|SARASOTA – A bill recently introduced in the Florida House of Representatives would expand funding for Early Childhood Court (ECC) in Sarasota County and launch an ECC in DeSoto County. ECC is a voluntary program that expedites the process for young children to achieve permanency after they are placed into foster care. HB 4771, sponsored by Rep. Margaret Good, will proceed through the legislative process – on track for approval by members of the Florida House. Passing the bill would allocate state funding for ECC in Sarasota and DeSoto counties. (The existing program serves both Manatee and Sarasota counties and is financed through Manatee and Sarasota county governments).
“It is critical that we receive state funding to expand this program, especially in our community which led the state in child removals during the opioid crisis,” said Kathryn Shea, CEO of The Florida Center for Early Childhood. “We need a therapeutic response for these moms and these babies.”
ECC is a partnership between the 12th Judicial Circuit Court of Florida, YMCA Safe Children Coalition and the Florida Center for Early Childhood that requires teams of Intervention Specialists to work with parents or caregivers, enrolling them in intensive services which can range from mental health therapy to substance abuse treatment – setting a foundation for a more stable home life.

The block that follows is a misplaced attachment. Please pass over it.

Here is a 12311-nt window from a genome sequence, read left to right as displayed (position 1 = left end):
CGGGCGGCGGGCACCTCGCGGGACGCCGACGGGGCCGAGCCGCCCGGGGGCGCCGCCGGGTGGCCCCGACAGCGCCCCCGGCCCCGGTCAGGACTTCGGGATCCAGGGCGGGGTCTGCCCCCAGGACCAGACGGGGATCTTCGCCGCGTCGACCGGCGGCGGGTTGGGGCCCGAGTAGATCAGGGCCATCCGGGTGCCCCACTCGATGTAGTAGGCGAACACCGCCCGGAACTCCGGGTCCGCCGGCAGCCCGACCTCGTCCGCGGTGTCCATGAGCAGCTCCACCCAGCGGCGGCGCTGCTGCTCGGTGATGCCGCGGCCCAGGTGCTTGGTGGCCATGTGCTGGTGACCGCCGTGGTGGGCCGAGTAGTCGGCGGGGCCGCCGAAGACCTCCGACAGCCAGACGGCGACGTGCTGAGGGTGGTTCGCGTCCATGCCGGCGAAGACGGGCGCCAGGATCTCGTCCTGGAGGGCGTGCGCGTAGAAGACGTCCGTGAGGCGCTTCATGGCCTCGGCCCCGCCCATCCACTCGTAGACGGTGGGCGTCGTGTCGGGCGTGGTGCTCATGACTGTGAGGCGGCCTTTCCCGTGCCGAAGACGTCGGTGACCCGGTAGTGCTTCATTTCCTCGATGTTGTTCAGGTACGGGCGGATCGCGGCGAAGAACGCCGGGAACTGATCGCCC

“It is the goal of the 12th Judicial Circuit Court to balance the rights of the parents with the safety and welfare of the child,” said Early Child Court Judge Rochelle Curley. “The best interest of the child, every child, is our guiding light and our ECC sessions have helped many local families reunify safely.”
The ECC program is based on a national model that has been in place since 2005, serving families with children age 0-3. It officially launched in Sarasota and Manatee counties in October of 2017.
Young infants and children who are removed from their biological families at birth or shortly thereafter risk losing a foundation of social and emotional development that occurs within the first 1000 days of a child’s life.
Parents and caregivers that successfully complete the ECC program have 1) achieved permanency with their children faster than those not enrolled in the program and 2) are staying connected to their therapists and receiving family mental health therapy, post reunification, to heal from the trauma of being separated. These intensive services have also impacted the return to care rates in Circuit 12, with those children/families involved in ECC having a much lower return to care than those not involved in ECC.
“This program is a win-win in terms of helping our most vulnerable families and saving state dollars,” said Doug Holder, former state legislator and board member of The Florida Center. “It was recognized by Tax Watch in 2017 for potential cost savings.”